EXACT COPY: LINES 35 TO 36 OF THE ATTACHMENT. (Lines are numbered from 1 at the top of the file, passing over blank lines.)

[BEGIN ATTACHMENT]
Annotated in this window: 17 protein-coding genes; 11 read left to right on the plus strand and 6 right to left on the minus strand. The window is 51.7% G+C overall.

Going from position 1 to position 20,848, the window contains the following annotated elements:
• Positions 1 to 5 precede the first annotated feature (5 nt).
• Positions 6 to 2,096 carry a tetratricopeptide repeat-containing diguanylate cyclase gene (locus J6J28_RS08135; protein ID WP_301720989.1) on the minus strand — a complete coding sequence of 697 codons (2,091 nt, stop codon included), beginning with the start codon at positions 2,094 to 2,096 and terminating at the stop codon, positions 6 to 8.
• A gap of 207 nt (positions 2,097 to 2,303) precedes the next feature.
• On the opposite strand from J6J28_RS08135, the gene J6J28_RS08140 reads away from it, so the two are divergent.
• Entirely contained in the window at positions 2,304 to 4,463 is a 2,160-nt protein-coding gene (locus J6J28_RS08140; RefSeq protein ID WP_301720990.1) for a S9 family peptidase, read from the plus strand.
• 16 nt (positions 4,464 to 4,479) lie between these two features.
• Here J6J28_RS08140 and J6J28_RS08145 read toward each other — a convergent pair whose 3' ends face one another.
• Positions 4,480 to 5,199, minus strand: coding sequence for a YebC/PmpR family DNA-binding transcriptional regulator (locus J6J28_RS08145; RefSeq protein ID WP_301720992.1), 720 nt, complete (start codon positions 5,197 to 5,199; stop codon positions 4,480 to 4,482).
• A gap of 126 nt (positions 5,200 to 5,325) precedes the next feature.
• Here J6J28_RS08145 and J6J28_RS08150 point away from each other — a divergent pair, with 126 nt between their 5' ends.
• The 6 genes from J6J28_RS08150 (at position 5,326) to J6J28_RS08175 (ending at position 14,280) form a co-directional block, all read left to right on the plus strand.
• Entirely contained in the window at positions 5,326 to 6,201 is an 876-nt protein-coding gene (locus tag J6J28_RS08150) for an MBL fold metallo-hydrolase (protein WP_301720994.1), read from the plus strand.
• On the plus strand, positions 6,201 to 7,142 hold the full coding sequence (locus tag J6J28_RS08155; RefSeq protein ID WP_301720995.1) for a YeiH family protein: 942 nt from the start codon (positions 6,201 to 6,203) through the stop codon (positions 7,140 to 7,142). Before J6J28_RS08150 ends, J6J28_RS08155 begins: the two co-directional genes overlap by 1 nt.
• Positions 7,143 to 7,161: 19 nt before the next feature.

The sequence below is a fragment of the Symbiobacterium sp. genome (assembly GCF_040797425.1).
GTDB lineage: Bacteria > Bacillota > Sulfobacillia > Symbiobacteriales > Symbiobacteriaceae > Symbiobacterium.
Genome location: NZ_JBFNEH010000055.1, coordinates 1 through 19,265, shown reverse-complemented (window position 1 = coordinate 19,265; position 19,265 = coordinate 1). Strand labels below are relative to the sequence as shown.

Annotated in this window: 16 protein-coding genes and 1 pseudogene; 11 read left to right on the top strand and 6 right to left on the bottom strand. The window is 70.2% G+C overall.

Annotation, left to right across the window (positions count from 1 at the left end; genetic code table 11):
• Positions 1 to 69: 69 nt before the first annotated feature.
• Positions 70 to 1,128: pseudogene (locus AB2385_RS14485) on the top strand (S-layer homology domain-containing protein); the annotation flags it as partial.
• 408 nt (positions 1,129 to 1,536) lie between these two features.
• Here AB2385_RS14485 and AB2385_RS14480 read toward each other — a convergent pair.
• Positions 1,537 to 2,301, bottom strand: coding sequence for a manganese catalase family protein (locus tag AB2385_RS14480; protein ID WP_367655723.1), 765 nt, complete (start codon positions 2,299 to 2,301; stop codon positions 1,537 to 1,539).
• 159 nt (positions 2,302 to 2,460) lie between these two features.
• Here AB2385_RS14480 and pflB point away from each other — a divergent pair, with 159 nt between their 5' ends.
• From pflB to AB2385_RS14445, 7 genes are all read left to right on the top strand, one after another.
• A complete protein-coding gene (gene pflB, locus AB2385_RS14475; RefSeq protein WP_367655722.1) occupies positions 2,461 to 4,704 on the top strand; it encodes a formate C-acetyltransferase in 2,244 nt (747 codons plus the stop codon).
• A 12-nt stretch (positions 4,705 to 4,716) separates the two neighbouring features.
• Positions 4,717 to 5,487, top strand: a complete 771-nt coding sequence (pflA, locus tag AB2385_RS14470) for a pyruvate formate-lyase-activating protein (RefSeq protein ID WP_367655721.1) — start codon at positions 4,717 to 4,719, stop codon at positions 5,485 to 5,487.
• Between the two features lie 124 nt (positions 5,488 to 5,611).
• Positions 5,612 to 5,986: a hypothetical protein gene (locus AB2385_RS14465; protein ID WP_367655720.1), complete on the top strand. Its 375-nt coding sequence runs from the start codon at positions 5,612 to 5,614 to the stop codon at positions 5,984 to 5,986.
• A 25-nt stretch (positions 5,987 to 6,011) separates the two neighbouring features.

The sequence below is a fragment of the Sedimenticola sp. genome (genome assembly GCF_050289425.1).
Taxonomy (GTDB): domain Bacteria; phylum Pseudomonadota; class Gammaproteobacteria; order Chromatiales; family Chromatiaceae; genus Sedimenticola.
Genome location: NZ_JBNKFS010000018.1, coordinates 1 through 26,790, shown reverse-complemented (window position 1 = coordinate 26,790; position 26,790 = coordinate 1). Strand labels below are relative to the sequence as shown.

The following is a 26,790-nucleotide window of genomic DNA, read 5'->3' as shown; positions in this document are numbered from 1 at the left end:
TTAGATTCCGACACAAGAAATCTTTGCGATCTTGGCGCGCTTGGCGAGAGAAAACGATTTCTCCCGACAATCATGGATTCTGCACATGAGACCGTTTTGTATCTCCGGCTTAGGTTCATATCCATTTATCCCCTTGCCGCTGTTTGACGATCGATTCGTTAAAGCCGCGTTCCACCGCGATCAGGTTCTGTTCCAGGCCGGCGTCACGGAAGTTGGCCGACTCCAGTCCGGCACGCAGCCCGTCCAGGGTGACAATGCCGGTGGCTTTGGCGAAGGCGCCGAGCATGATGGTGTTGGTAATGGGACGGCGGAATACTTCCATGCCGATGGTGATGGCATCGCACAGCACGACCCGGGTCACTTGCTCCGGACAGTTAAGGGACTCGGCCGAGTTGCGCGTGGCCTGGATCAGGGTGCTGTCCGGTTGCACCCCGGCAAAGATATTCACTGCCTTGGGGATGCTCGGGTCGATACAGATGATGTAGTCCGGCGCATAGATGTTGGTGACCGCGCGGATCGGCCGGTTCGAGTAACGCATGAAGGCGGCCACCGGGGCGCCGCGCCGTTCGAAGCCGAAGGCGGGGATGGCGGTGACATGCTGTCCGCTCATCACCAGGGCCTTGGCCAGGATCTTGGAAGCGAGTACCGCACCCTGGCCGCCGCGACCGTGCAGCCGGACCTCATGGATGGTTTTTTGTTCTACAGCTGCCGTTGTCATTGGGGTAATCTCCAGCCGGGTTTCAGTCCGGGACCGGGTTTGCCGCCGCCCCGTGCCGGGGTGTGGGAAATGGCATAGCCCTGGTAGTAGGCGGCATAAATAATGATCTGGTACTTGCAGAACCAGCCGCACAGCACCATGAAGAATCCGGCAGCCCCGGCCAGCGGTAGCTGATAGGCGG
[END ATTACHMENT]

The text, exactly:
• A 25-nt stretch (positions 5,987 to 6,011) separates the two neighbouring features.

The sequence below is a fragment of the Sedimenticola sp. genome (genome assembly GCF_050289425.1).